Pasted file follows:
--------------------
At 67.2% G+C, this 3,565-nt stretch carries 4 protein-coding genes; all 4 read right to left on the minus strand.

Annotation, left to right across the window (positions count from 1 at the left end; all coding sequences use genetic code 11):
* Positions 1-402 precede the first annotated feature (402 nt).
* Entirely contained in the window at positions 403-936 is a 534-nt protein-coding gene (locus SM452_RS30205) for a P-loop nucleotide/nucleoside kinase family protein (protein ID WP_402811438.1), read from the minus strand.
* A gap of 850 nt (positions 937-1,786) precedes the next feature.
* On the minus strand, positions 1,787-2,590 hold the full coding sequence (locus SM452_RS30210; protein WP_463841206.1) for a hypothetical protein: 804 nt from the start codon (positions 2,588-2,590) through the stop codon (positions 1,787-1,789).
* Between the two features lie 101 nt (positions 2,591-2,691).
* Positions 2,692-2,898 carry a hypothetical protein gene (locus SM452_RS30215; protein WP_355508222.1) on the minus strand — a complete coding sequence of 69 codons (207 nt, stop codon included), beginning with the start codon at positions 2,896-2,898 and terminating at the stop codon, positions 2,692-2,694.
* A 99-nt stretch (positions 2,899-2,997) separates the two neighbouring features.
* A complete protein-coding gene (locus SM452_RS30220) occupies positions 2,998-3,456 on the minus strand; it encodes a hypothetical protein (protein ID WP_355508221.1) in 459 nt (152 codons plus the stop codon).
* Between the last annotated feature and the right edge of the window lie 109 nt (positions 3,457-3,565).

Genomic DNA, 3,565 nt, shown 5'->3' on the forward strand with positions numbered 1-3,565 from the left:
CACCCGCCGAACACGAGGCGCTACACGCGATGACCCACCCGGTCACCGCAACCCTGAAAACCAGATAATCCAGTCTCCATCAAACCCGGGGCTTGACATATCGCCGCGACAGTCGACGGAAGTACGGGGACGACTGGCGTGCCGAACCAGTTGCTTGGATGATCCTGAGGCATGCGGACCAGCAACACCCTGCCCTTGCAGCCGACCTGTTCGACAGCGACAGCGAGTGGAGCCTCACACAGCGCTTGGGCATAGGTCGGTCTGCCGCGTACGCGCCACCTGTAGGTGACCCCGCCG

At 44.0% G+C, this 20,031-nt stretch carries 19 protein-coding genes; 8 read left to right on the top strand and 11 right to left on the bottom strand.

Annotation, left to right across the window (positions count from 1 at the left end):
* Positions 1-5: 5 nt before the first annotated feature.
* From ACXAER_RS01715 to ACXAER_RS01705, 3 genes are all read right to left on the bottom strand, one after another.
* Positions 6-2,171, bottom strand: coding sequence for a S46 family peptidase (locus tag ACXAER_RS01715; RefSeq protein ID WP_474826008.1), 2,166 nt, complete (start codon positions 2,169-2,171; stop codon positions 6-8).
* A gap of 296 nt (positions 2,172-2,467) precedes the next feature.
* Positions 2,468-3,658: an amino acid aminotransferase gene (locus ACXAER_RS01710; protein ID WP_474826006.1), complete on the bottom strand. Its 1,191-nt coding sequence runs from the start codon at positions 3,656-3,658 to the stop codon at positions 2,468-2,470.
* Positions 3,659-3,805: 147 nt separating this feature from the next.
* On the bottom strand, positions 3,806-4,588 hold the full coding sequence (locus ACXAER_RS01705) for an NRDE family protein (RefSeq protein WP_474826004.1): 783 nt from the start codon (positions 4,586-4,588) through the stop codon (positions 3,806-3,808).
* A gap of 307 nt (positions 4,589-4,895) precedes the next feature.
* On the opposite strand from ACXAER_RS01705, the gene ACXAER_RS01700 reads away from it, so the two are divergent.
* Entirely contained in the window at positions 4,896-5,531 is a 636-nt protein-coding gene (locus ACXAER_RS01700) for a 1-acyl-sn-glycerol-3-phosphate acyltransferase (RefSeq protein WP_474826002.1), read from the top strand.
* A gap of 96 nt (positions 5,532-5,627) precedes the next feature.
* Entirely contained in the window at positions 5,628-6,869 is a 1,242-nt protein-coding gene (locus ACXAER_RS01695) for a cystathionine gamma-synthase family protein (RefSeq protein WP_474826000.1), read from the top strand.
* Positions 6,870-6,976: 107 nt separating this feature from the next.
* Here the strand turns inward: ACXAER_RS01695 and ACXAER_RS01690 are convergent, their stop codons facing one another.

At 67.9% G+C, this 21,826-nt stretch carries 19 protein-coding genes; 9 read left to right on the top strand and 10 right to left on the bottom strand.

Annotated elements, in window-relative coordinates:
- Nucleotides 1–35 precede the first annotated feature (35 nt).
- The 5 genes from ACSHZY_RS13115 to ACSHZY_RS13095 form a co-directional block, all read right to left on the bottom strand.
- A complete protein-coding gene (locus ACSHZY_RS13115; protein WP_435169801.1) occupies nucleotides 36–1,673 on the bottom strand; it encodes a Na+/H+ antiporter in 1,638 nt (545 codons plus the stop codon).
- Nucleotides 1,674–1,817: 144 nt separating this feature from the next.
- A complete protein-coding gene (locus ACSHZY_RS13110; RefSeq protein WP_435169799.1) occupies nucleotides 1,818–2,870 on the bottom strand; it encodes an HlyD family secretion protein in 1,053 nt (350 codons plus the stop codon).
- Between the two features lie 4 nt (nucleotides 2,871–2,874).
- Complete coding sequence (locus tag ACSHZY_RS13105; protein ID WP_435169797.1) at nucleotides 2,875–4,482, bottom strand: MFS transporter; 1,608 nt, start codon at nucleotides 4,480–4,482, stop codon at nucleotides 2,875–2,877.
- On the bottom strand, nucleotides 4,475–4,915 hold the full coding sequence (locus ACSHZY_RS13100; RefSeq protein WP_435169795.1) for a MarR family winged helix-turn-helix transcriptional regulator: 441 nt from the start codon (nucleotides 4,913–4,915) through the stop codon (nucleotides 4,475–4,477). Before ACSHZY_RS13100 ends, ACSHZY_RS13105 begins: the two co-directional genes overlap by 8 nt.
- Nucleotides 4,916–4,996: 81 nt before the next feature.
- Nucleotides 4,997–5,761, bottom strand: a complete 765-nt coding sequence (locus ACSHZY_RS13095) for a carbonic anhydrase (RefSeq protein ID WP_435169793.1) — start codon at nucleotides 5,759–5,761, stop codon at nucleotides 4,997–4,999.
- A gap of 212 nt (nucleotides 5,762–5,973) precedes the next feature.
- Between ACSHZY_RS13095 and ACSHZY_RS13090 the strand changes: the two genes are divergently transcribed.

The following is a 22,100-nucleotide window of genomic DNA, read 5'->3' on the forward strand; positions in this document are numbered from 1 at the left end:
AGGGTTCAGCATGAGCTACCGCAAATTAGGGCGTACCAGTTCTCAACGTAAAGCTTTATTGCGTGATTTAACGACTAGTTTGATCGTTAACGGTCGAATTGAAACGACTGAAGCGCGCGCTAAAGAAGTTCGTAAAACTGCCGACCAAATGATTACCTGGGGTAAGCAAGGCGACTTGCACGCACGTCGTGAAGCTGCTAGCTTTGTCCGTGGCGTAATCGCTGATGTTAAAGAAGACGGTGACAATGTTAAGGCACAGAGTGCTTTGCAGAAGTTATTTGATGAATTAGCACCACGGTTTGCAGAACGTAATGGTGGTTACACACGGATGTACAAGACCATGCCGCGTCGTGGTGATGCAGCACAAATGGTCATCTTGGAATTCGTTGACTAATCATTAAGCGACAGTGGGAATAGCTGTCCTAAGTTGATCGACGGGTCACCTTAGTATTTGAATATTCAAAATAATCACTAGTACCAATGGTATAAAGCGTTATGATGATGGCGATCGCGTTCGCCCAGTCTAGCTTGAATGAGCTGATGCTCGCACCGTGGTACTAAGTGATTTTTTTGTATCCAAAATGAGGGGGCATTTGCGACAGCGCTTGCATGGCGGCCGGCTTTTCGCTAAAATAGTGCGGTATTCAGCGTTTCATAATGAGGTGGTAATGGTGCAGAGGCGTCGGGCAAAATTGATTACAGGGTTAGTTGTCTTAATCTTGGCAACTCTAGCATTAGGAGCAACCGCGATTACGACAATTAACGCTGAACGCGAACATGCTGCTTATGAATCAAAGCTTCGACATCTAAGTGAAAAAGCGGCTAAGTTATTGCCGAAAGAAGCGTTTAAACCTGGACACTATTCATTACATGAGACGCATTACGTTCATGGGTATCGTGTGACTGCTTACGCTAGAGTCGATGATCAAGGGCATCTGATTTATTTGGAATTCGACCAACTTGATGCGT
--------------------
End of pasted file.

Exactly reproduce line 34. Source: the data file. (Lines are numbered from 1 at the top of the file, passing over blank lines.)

- A complete protein-coding gene (locus ACSHZY_RS13115; protein WP_435169801.1) occupies nucleotides 36–1,673 on the bottom strand; it encodes a Na+/H+ antiporter in 1,638 nt (545 codons plus the stop codon).